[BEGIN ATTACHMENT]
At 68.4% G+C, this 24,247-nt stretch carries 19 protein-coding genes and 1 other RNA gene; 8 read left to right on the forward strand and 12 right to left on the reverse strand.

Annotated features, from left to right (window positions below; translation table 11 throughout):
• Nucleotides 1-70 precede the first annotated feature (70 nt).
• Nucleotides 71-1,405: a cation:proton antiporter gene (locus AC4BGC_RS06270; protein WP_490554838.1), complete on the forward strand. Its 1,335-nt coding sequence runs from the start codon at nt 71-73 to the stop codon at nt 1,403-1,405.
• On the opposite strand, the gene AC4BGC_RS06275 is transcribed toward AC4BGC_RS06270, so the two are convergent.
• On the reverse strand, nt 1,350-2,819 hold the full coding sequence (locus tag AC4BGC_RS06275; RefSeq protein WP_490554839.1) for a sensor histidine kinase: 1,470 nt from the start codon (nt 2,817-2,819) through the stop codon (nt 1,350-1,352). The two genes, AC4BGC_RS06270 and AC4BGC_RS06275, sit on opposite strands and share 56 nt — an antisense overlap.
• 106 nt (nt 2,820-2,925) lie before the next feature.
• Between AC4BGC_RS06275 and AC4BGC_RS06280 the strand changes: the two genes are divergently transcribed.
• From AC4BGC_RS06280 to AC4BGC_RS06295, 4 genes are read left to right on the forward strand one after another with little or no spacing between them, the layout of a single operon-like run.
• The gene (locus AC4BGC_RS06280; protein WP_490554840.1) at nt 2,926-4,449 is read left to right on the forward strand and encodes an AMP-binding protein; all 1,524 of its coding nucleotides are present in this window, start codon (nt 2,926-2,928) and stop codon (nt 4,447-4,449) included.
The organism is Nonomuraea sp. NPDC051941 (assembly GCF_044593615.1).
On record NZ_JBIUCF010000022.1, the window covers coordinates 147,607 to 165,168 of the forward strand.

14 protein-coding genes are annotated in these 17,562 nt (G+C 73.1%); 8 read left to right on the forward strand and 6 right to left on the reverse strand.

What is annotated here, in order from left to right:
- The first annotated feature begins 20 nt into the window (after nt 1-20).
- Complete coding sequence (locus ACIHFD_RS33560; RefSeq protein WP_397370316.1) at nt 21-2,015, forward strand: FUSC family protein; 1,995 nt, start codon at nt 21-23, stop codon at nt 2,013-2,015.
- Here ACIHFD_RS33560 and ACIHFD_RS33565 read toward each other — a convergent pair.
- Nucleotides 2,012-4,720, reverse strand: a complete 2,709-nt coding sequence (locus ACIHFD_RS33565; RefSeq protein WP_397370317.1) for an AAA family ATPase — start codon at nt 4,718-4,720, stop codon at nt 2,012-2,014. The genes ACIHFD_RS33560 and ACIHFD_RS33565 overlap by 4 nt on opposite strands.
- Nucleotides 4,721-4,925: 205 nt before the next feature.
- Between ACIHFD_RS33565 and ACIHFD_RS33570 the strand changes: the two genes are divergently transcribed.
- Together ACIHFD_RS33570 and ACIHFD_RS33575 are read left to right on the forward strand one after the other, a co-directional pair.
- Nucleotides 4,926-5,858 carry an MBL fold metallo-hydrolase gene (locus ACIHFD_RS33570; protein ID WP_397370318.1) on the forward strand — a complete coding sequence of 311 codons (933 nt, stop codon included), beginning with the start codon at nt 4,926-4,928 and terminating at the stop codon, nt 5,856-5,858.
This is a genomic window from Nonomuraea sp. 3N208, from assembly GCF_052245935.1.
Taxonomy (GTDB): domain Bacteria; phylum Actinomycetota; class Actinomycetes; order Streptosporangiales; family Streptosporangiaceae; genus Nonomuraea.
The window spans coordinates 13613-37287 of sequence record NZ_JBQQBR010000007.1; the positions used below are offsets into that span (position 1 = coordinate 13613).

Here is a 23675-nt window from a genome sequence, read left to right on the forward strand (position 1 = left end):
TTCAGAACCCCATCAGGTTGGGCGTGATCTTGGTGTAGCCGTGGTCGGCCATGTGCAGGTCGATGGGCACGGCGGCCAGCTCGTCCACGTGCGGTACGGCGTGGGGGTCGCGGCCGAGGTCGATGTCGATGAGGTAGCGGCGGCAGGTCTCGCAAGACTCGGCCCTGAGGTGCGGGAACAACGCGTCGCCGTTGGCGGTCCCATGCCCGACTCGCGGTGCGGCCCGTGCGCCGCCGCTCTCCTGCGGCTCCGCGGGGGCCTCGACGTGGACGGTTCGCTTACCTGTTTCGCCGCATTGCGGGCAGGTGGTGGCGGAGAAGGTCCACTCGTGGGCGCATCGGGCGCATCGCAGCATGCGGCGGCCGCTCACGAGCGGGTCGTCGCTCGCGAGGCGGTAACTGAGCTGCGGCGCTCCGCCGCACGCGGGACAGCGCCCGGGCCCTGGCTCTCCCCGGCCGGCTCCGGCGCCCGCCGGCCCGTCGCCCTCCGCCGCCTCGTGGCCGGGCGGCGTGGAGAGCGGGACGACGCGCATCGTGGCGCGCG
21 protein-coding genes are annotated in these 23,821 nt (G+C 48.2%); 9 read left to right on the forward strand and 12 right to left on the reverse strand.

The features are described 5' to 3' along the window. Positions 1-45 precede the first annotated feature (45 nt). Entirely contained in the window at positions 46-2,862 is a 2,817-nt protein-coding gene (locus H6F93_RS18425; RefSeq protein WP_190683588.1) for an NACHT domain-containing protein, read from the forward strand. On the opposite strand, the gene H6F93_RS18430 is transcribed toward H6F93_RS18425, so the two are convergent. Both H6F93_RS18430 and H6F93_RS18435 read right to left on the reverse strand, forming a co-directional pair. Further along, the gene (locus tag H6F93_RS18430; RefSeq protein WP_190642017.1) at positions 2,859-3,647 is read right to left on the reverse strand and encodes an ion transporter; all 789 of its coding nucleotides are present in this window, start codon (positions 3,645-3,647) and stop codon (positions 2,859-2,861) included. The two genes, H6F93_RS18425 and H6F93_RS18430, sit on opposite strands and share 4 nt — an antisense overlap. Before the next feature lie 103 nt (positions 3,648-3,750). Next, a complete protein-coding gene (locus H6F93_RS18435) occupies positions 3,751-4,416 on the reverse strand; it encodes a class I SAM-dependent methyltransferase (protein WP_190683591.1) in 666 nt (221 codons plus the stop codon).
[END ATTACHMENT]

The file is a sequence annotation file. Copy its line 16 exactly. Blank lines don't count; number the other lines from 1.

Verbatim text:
- Complete coding sequence (locus ACIHFD_RS33560; RefSeq protein WP_397370316.1) at nt 21-2,015, forward strand: FUSC family protein; 1,995 nt, start codon at nt 21-23, stop codon at nt 2,013-2,015.